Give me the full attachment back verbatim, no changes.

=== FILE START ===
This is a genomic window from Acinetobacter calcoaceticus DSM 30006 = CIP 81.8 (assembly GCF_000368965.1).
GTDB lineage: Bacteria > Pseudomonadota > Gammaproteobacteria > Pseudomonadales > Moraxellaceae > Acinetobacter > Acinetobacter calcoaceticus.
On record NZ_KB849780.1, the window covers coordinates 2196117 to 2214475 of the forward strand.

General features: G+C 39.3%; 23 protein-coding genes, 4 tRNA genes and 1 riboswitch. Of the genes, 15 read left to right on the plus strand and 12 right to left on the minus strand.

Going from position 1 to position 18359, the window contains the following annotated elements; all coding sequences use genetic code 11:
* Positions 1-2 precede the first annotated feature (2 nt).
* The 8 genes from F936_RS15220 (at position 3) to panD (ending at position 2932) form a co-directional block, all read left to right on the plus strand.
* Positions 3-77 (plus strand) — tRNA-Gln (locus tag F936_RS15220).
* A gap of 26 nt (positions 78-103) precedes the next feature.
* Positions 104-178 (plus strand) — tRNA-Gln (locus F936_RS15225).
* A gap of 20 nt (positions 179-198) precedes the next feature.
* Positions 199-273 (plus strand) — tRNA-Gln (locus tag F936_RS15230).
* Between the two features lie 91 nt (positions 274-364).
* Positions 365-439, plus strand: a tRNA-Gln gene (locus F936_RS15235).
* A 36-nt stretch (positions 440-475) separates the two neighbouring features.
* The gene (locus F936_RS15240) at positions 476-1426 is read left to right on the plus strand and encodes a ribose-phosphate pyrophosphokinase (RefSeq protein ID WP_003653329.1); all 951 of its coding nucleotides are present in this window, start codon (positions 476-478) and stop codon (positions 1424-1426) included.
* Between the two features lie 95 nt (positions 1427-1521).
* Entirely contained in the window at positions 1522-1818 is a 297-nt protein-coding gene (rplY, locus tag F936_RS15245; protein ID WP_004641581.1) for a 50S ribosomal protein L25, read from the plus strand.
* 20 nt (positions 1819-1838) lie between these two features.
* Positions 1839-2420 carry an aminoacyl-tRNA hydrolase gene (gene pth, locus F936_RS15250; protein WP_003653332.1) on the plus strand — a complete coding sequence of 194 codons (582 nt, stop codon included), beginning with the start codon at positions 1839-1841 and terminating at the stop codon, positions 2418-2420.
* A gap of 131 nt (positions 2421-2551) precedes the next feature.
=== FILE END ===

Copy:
This is a genomic window from Acinetobacter calcoaceticus DSM 30006 = CIP 81.8 (assembly GCF_000368965.1).
GTDB lineage: Bacteria > Pseudomonadota > Gammaproteobacteria > Pseudomonadales > Moraxellaceae > Acinetobacter > Acinetobacter calcoaceticus.
On record NZ_KB849780.1, the window covers coordinates 2196117 to 2214475 of the forward strand.

General features: G+C 39.3%; 23 protein-coding genes, 4 tRNA genes and 1 riboswitch. Of the genes, 15 read left to right on the plus strand and 12 right to left on the minus strand.

Going from position 1 to position 18359, the window contains the following annotated elements; all coding sequences use genetic code 11:
* Positions 1-2 precede the first annotated feature (2 nt).
* The 8 genes from F936_RS15220 (at position 3) to panD (ending at position 2932) form a co-directional block, all read left to right on the plus strand.
* Positions 3-77 (plus strand) — tRNA-Gln (locus tag F936_RS15220).
* A gap of 26 nt (positions 78-103) precedes the next feature.
* Positions 104-178 (plus strand) — tRNA-Gln (locus F936_RS15225).
* A gap of 20 nt (positions 179-198) precedes the next feature.
* Positions 199-273 (plus strand) — tRNA-Gln (locus tag F936_RS15230).
* Between the two features lie 91 nt (positions 274-364).
* Positions 365-439, plus strand: a tRNA-Gln gene (locus F936_RS15235).
* A 36-nt stretch (positions 440-475) separates the two neighbouring features.
* The gene (locus F936_RS15240) at positions 476-1426 is read left to right on the plus strand and encodes a ribose-phosphate pyrophosphokinase (RefSeq protein ID WP_003653329.1); all 951 of its coding nucleotides are present in this window, start codon (positions 476-478) and stop codon (positions 1424-1426) included.
* Between the two features lie 95 nt (positions 1427-1521).
* Entirely contained in the window at positions 1522-1818 is a 297-nt protein-coding gene (rplY, locus tag F936_RS15245; protein ID WP_004641581.1) for a 50S ribosomal protein L25, read from the plus strand.
* 20 nt (positions 1819-1838) lie between these two features.
* Positions 1839-2420 carry an aminoacyl-tRNA hydrolase gene (gene pth, locus F936_RS15250; protein WP_003653332.1) on the plus strand — a complete coding sequence of 194 codons (582 nt, stop codon included), beginning with the start codon at positions 1839-1841 and terminating at the stop codon, positions 2418-2420.
* A gap of 131 nt (positions 2421-2551) precedes the next feature.